December 4, 1920.
Dear Mother, Father, and Fan:
The first invitation of the 1920 winter season arrived this morning. I don't think you would guess right off the bat where it came from. If I wanted to arouse the "curiosity that killed a cat", I would wait until tomorrow to give you a chance to guess. It was from Mr. & Mrs. Wasserman, Miss Margaret Wasserman and Mr. William Wasserman for a "Twelfth Night Party" on December 24. If I were going to be East at that time, I should be very strongly tempted to accept it; as it is, I don't see how I can. I wish I knew whether Bill was coming to Pittsburgh. How long do you expect to be in Atlantic? The invitation amused me, in a way, after the last conversation we had on the general subject of parties last Sunday night. I expressed my abhorrence of that sort of vacation; Margaret delivered a concurring opinion. Today: the invitation!
The other R. S. V. P. in the morning mail was from you, Mother, about my teeth. I don't know whether there is any trouble for Doctor Cuden or not. They have not been perfectly comfortable at all times; but on other occasions when that was the case, he said they were all right.
I don't see why you should be so much worried about Chem, Fan. I think it is one of the simplest subjects I ever studied. In physics there are a lot of more or less difficult principles to dope out and a lot of complex mathematics to juggle with; but chem is about as simple and straight forward as anything could be. Are you sure that you aren't imagining things and introducing difficulties?
It seems to me that I left some important questions over last evening for discussion this evening. Whatever they were, they slipped my mind.
For the first time int he current musical year, Mr. Rakhmaninov, the illustrious Russian composer and pianist, will play in Boston tomorrow afternoon at 3.30 in Symphony Hall. There is barely need to recall to the many frequenting his concerts his remote and impressive presence his ability and resource as a technician the felicities of his touch and tone, his large understanding of the chosen music and his self-subordination to it. His programme more interesting than some he has previously proffered is:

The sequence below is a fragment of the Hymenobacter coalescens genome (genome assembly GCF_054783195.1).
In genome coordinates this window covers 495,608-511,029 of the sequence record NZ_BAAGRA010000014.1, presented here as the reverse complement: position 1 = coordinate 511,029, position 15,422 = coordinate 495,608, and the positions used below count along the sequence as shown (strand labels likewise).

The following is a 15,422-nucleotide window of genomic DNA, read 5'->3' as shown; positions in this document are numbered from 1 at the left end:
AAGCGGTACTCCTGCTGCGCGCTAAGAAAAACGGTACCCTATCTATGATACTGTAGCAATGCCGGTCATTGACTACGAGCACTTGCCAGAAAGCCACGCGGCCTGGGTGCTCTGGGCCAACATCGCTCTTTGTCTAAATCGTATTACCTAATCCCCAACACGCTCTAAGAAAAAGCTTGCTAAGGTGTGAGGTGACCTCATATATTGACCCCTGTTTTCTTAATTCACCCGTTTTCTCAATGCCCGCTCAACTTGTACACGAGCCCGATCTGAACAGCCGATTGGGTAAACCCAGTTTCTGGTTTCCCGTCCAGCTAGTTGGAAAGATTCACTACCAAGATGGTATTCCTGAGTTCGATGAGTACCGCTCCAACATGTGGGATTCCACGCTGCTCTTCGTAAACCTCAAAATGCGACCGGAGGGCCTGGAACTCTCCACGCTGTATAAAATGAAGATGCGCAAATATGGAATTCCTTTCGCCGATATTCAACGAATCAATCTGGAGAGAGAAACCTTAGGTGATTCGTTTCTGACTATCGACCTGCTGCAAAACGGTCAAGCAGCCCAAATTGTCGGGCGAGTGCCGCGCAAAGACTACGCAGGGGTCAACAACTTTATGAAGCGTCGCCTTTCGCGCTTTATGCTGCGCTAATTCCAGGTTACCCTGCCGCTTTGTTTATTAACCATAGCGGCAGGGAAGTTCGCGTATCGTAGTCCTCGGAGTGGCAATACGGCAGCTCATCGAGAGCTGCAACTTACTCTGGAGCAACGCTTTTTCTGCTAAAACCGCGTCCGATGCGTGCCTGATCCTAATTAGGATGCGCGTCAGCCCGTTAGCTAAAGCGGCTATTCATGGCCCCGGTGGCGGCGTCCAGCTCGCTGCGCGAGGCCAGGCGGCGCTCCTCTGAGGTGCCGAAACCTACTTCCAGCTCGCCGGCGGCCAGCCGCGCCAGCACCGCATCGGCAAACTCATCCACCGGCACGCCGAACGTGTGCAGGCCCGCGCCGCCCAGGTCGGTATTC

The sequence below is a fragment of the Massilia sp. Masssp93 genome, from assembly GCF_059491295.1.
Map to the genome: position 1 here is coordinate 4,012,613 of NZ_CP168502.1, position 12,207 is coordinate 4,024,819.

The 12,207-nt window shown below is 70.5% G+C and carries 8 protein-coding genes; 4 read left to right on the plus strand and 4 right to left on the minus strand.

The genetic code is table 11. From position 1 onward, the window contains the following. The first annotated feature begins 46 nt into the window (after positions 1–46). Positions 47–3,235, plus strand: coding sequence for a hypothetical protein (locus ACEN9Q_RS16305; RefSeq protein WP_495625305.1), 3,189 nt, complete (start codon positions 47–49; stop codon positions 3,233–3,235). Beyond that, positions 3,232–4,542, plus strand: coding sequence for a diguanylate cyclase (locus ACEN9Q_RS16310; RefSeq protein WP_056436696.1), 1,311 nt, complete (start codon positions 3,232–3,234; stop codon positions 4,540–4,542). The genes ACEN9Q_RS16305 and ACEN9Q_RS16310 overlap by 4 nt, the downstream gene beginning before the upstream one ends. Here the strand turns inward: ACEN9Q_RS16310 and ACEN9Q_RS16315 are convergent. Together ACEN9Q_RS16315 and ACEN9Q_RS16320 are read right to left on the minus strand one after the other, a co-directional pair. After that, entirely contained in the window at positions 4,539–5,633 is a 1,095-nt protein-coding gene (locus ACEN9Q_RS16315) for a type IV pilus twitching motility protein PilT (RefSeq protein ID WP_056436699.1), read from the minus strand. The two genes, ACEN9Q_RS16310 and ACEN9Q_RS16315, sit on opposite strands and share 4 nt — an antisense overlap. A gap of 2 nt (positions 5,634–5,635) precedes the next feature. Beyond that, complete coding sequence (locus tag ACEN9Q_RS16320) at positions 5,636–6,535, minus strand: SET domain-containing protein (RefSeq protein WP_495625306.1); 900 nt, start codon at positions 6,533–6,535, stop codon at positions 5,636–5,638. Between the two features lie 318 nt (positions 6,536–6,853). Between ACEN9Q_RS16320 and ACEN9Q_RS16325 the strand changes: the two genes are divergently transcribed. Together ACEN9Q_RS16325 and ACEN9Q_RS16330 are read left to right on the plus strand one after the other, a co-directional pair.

Sonnata, No. 9..........................Mozart
Songs Without Words (Nos. 32, 3, 47, 37,
Ballad-Waltz in E-flat - Barcarolle -
Waltz in G-flat.................Chopin
Two Etudes-Tableaux (Martial; As a
[From the Worcester Telegram]
So Harvard is now serving afternoon tea "with muffins and strawberry jam!
Old grads who have stood up bravely under the strain of the demise of Mory's at New Haven, the transformation at Zinkey's at Ithaca into an ice-cream parlor and the raiding of Tiger Inn at Princeton on football day will have to swallow hard to down this latest dose.
Afternoon tea with muffins and strawberry jam! It suggests a translation from Tom Brown at Oxford to Nancy Brown at Cambridge.
It has to be admitted that for the aesophagus and other items of the physiological structure, inevitable even if unknown in undergraduate circles, plunges into Oolong to celebrate victory or drown defeat are assuredly more beneficial than were the plunges of the past into beverages found upon rye, grape and peat reek.
Miss Rose L. Dexter has offered the use of her home, 400 Beacon street, for next week's meeting [?on the national discourse?]. The board meets five times a year, usually in New York. Thursday will include two sessions, the morning devoted to business, and one in the afternoon, at which Miss Marion Niles, president of the Massachusetts League of Girls' Clubs, will officially welcome directors and guests. Miss Jean Hamilton, executive secretary of the National League, will give a report of work in Ohio. Miss Dexter will serve luncheon on that day. The meetings on Thursday evening and Friday will be held at the Girls' City Club, 8 Newbury street. The Needham Girls' Club will hold its monthly business meeting at the High School on Monday. Plans for the coming bazaar will be discussed. A brand new club will be inaugurated at a mass meeting in the Town Hall by the girls of Canton on Monday. Any girl of sixteen of over is invited. The Norwood Girls' Club will provide a special entertainment, a pantomime called "Putting One Over on Mother." The following members of the club will take part: The Misses Irene Jones, Emily Johnson, Gladys Faulkins and Katharine Kellard. Athol will give a dance in Grange Hall Monday, the proceeds to go toward expenses of the club. On Saturday a Christmas sale will take place. The Newton girls' regular business meeting comes Wednesday at eight o'clock, the council session following. Dodgeville has a new club which will have its first dramatic evening on Tuesday by producing two plays, "Pedler's Parade" and "Tickets, Please!" Mrs. Sybil K. Leonard, the secretary, is the coach. Webster Girls' Club will give, in cooperation with the International Correspondence Course, the moving picture entertainment called "Heads Win" on Monday. The programme will include singing by the Glee Club.
[I thought this might interest you Mother]